The State’s Heroes
2010/10/23 § Leave a comment
There is a genre of narrative which is primarily concerned with integrating a protagonist with “the world”.
Now generally people think of Joseph Campbell and his Monomyth when this type of thing is mentioned. Basically some shamanic-like journey is undertaken and the hero returns a changed man, if not changed into a man from a boy or some such.
Here the individual is psychologically changed and as a sign of this psychological growth [sic]he[/sic] is integrated with the wider world. Often the returning hero bear gifts and boons for his stay-at-home relatives. And commonly, as a sign of this successful integration, an entire kingdom is inherited, or the universe itself is saved from some great and evil peril.
I will leave those journeys of transformation and individuation to the Jungian psychologists and Hollywood movie makers. Here I want to mentioned a couple of thoughts about the ground to that heroic figure: the kingdom, the world, the state.
Basically I agree, as I usually do with, David Brin.
Alas, Campbell only highlighted positive traits, completely ignoring a much darker side — such as how easily this standard fable-template was co-opted by kings, priests and tyrants, extolling the all-importance of elites who tower over common women and men. Or the implication that we must always adhere to variations on a single story, a single theme, repeating the same prescribed plot outline over and over again. Those who praise Joseph Campbell seem to perceive this uniformity as cause for rejoicing — but it isn’t. Playing a large part in the tragic miring of our spirit, demigod myths helped reinforce sameness and changelessness for millennia, transfixing people in nearly every culture, from Gilgamesh all the way to comic book super heroes.
The state has co-opted early the story-tech of the reluctant hero on a quest (Brin mentions Gilgamesh), capturing whatever processes such narratives hold to it’s own purposes.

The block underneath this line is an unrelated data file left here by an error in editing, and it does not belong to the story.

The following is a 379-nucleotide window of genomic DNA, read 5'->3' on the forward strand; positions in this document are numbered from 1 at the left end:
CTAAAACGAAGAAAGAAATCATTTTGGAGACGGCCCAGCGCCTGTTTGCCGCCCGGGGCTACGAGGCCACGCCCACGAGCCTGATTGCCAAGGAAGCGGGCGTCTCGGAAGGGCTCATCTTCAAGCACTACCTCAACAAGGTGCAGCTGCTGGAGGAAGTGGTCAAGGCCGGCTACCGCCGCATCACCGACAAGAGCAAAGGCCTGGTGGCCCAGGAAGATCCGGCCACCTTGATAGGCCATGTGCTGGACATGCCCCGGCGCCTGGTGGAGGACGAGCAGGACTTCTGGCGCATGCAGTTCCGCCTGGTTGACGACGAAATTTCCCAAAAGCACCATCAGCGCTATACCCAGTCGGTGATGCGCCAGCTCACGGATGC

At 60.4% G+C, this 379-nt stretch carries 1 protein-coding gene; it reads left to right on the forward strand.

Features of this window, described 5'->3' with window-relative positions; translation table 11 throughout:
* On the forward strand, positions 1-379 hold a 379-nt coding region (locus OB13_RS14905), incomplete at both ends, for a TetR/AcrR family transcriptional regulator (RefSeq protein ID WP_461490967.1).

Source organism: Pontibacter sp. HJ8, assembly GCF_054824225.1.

Basically, if you’re the rightful heir to a kingdom are you going to advocate a republic? If you identify with the rightful heir in a story will you even bother to vote?
In his article quote above David Brin goes on to champion science fiction as being one way out of this mess. Mostly because of the science in science fiction. Or rather the process of science, the methodology, not its facts and figures. Anyone can do the science, you don’t need the correct bloodlines, just a line of inquiry.
In science fiction, this pure science fiction, it would be the falsifiability and testability of hypotheses against it’s fictional reality rather than the testing of a hero’s true grit that counts, the change would lie in how people react to the confounding of human assumptions and preferences, by science.
The inquiry I’ll end with here though, is, why does the hero of change so easily integrate on their return with statist visions of the world?
Is just a form of invert egoismm, the state is the ego, the Kingdom is the King (in which case there has been no transformation at all)? Is it just habit, is it just the re-telling of the the big lie over and over again by organic Burkean Conservatives justifying their inherit goodness?
Surely there is more to the world than the state?
Or are many of us half-baboon in nature?